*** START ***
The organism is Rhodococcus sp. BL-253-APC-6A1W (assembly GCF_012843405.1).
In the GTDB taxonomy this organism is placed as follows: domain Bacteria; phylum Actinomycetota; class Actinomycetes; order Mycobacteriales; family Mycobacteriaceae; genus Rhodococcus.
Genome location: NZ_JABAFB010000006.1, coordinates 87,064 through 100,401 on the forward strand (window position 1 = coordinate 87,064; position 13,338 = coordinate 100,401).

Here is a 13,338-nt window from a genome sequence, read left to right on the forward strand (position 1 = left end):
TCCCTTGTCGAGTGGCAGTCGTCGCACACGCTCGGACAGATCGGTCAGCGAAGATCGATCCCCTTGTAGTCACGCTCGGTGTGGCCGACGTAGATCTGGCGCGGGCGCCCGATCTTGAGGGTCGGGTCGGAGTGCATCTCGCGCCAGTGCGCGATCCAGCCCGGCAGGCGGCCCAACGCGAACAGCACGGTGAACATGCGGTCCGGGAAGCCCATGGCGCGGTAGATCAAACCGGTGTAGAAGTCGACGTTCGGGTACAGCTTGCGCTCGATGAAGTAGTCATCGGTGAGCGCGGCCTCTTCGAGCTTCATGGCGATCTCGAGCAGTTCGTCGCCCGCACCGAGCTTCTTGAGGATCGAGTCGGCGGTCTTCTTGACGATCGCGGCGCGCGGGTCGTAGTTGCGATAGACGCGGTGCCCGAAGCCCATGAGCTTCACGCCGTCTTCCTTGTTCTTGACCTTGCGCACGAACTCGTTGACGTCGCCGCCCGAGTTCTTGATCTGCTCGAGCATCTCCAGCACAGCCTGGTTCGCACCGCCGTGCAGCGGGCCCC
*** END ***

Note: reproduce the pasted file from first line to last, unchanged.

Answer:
The organism is Rhodococcus sp. BL-253-APC-6A1W (assembly GCF_012843405.1).
In the GTDB taxonomy this organism is placed as follows: domain Bacteria; phylum Actinomycetota; class Actinomycetes; order Mycobacteriales; family Mycobacteriaceae; genus Rhodococcus.
Genome location: NZ_JABAFB010000006.1, coordinates 87,064 through 100,401 on the forward strand (window position 1 = coordinate 87,064; position 13,338 = coordinate 100,401).

Here is a 13,338-nt window from a genome sequence, read left to right on the forward strand (position 1 = left end):
TCCCTTGTCGAGTGGCAGTCGTCGCACACGCTCGGACAGATCGGTCAGCGAAGATCGATCCCCTTGTAGTCACGCTCGGTGTGGCCGACGTAGATCTGGCGCGGGCGCCCGATCTTGAGGGTCGGGTCGGAGTGCATCTCGCGCCAGTGCGCGATCCAGCCCGGCAGGCGGCCCAACGCGAACAGCACGGTGAACATGCGGTCCGGGAAGCCCATGGCGCGGTAGATCAAACCGGTGTAGAAGTCGACGTTCGGGTACAGCTTGCGCTCGATGAAGTAGTCATCGGTGAGCGCGGCCTCTTCGAGCTTCATGGCGATCTCGAGCAGTTCGTCGCCCGCACCGAGCTTCTTGAGGATCGAGTCGGCGGTCTTCTTGACGATCGCGGCGCGCGGGTCGTAGTTGCGATAGACGCGGTGCCCGAAGCCCATGAGCTTCACGCCGTCTTCCTTGTTCTTGACCTTGCGCACGAACTCGTTGACGTCGCCGCCCGAGTTCTTGATCTGCTCGAGCATCTCCAGCACAGCCTGGTTCGCACCGCCGTGCAGCGGGCCCC